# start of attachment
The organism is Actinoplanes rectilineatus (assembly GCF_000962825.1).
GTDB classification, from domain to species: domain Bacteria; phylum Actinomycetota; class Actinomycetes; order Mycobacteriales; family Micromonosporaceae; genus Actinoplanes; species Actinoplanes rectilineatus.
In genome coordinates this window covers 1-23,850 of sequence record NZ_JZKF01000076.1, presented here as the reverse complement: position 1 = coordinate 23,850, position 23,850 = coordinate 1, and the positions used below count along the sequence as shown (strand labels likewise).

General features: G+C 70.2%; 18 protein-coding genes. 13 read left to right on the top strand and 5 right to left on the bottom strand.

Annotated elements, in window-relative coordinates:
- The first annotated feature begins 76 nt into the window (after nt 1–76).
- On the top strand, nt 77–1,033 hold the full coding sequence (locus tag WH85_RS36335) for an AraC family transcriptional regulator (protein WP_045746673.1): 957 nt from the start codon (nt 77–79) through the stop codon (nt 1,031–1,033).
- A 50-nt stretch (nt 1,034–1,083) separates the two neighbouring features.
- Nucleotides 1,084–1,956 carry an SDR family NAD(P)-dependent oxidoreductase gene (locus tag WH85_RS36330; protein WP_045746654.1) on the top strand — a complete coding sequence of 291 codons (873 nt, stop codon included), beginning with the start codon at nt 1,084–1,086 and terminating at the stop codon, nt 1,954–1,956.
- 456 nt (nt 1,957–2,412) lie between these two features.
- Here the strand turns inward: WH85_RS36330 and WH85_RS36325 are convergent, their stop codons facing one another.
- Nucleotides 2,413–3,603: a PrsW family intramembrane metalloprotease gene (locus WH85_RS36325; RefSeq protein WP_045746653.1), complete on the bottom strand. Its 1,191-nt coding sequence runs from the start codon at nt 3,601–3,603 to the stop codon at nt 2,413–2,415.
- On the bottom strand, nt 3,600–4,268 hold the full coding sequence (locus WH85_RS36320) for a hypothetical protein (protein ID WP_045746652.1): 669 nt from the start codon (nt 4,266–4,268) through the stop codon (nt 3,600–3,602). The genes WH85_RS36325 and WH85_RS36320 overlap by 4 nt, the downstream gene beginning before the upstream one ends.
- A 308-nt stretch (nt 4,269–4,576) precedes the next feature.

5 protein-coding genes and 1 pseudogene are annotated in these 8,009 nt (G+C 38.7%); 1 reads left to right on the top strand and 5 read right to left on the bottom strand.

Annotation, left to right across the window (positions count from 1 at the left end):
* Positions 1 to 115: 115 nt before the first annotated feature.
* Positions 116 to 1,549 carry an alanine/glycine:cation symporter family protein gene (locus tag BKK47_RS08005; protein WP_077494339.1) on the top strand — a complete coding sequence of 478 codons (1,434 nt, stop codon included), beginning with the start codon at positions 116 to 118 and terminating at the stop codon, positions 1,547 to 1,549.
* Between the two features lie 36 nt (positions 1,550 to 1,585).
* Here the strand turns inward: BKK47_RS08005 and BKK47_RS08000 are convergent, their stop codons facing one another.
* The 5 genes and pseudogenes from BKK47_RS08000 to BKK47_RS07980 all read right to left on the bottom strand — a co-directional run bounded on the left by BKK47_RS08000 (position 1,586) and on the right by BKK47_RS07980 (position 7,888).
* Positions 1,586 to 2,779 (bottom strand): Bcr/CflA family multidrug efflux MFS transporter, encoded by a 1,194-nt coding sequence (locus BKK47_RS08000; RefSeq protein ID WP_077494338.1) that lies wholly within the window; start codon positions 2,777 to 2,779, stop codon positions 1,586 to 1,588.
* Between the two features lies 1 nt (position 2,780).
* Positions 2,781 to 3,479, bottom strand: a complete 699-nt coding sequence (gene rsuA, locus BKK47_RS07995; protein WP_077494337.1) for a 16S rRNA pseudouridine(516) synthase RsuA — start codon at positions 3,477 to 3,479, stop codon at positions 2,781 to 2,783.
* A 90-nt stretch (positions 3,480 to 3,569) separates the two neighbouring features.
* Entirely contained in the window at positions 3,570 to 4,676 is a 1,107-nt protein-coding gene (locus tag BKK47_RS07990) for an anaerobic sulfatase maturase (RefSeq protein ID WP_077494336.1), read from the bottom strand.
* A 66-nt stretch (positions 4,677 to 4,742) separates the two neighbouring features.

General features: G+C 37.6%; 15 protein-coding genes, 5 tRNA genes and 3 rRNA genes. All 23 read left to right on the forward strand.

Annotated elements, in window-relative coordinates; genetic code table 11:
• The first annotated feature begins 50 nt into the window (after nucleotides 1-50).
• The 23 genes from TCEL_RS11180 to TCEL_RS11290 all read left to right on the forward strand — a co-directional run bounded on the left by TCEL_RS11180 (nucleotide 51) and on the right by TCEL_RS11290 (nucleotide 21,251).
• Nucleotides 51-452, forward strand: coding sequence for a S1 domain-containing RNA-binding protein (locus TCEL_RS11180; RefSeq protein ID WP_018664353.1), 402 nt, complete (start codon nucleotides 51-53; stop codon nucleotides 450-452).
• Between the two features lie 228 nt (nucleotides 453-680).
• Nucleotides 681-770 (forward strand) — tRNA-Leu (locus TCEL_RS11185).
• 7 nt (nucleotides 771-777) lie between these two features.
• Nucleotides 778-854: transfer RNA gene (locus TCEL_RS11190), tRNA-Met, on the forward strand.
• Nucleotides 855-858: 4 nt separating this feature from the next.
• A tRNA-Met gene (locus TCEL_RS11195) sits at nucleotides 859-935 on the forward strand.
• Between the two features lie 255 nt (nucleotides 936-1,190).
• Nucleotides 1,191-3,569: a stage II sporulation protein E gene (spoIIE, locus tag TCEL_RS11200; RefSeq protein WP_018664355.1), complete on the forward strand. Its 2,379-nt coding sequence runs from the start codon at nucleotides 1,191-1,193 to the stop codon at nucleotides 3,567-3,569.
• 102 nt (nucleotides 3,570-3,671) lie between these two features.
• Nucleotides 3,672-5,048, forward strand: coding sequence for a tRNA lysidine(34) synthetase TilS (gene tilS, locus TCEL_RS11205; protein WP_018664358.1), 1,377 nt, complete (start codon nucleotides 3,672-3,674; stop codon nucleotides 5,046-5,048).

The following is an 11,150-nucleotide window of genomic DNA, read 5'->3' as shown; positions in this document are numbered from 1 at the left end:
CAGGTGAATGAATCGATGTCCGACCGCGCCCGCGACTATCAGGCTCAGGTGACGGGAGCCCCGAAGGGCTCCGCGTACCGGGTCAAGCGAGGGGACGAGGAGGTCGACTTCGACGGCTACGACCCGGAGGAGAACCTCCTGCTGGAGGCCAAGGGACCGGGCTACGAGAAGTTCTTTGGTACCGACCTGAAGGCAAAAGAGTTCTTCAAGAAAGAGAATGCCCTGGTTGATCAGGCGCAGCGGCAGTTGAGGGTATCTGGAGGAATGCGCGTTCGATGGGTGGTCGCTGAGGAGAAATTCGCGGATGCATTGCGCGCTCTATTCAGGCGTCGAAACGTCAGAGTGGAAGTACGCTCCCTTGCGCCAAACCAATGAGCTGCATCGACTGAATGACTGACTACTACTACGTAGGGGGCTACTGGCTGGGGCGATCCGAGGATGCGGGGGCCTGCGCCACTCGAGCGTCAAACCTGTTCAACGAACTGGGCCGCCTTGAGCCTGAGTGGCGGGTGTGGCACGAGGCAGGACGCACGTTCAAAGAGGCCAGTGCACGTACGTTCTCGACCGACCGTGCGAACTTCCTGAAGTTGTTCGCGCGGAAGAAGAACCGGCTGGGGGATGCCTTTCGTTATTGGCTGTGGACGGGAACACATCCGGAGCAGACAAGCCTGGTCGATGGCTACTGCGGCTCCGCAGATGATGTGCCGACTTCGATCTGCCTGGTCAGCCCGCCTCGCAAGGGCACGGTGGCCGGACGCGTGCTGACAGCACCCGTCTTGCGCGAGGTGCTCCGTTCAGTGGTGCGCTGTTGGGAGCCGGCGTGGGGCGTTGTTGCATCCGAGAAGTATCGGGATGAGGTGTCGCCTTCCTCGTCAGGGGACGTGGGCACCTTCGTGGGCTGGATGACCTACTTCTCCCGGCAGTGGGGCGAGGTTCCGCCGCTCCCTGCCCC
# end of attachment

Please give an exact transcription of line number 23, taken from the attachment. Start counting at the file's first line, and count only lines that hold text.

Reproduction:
* Between the two features lies 1 nt (position 2,780).